(See video below)
My dad (lower right hand corner) was a compact kid whose four big sisters called him “Wee Willy.” But he was a scrapper. Bigger and tougher inside than out.
At 15, he forged his parent’s signature and joined the Marines, never finishing 10th grade, so he could whoop Hitler’s ass. Or Tojo’s. Or whoever’s ass needed whooping. Instead, fresh out of boot camp, he explained carefully to a bluto of a sailor why the Marines were superior to the Navy. And the sailor respectfully disagreed. With a beer bottle. On Dad’s jawbone.
Dad spent the next three months in a military hospital. With his jaw wired shut, sucking chocolate malts through a straw. During which time both Germany and Japan surrendered. So, no, Dad never saw action. But he never lost his love for chocolate malts.
Or my mom.
And then I came along.
Dad loved us with a fierceness that would’ve made Hitler and Tojo tremble. And he would’ve whooped their asses if they’d tried to hurt us.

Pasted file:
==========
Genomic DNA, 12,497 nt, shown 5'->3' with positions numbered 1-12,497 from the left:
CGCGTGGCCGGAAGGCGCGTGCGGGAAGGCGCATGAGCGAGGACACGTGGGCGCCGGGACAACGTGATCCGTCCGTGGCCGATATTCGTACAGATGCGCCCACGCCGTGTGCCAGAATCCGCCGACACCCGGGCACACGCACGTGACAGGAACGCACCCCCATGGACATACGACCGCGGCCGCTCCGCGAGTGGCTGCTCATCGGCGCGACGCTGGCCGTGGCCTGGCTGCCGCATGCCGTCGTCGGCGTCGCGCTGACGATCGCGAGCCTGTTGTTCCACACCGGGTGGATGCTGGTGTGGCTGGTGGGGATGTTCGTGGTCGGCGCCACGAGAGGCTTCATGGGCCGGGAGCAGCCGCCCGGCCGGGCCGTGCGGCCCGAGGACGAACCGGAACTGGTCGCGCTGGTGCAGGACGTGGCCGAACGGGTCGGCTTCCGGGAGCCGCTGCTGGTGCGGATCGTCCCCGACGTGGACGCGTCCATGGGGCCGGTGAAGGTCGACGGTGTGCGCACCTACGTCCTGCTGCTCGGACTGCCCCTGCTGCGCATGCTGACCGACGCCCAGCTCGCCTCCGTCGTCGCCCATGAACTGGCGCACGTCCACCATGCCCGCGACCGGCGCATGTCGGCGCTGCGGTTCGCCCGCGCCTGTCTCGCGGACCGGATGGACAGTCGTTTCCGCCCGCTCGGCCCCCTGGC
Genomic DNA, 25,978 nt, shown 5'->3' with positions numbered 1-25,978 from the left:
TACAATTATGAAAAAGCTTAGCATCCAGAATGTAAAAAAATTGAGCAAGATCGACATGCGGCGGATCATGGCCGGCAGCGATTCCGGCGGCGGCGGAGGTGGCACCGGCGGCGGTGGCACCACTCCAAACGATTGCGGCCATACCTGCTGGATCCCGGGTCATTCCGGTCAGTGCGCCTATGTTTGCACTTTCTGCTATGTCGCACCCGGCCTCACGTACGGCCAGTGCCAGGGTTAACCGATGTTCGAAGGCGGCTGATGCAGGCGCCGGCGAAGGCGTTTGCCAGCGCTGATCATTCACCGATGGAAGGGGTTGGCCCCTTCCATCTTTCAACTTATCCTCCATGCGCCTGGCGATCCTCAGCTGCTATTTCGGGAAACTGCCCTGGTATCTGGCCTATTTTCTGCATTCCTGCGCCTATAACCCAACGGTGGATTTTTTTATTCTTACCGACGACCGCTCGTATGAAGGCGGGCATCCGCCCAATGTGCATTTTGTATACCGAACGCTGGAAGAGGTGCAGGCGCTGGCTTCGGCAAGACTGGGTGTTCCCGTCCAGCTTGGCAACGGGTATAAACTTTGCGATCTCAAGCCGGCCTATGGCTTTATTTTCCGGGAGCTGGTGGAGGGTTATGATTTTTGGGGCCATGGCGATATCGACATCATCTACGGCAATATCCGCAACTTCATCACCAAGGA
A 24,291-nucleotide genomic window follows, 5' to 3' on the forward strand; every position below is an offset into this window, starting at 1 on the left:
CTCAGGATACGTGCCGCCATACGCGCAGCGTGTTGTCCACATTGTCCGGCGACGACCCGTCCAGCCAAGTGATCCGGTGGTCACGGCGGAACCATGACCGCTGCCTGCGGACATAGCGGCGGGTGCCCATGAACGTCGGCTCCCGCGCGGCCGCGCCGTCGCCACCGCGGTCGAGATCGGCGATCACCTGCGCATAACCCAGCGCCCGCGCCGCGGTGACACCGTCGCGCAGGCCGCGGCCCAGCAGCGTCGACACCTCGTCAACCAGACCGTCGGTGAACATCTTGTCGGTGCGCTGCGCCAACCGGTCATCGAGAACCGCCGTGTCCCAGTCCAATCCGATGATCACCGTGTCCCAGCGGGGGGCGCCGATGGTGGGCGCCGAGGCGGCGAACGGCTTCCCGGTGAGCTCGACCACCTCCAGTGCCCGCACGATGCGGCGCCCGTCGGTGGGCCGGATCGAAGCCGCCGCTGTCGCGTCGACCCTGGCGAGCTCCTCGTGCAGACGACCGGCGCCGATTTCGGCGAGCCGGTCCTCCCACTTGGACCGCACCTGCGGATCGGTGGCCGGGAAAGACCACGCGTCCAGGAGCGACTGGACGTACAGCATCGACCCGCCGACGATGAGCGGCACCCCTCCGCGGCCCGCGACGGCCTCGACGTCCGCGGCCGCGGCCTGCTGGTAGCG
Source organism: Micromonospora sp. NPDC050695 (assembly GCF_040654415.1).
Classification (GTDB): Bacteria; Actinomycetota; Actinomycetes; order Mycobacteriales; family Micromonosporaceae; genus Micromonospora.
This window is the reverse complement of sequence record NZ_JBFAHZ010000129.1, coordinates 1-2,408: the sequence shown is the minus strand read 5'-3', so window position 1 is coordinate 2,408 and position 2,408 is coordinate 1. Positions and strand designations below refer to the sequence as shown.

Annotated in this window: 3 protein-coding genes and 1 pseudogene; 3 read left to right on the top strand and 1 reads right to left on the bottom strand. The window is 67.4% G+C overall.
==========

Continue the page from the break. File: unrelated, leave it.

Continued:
By the time I was 5, I realized this. And so I wanted to give him a gift. Just from me.
I’ve told this story again and again over the years because I think it makes a terrific metaphor for the “What can you give a God who has everything?” question. But before it was a metaphor it was simply a true story. About my dad. So some years back, while on staff at a church in Cincinnati, Ohio, I made this little video as a belated gift to my father, because, well…
I love you, Dad.
Here’s the video:
P.S. Churches and Drama groups, My Father’s Apple Trees is also a available as both a Father’s Day and a non-Father’s Day monologue.
Click here to download the script!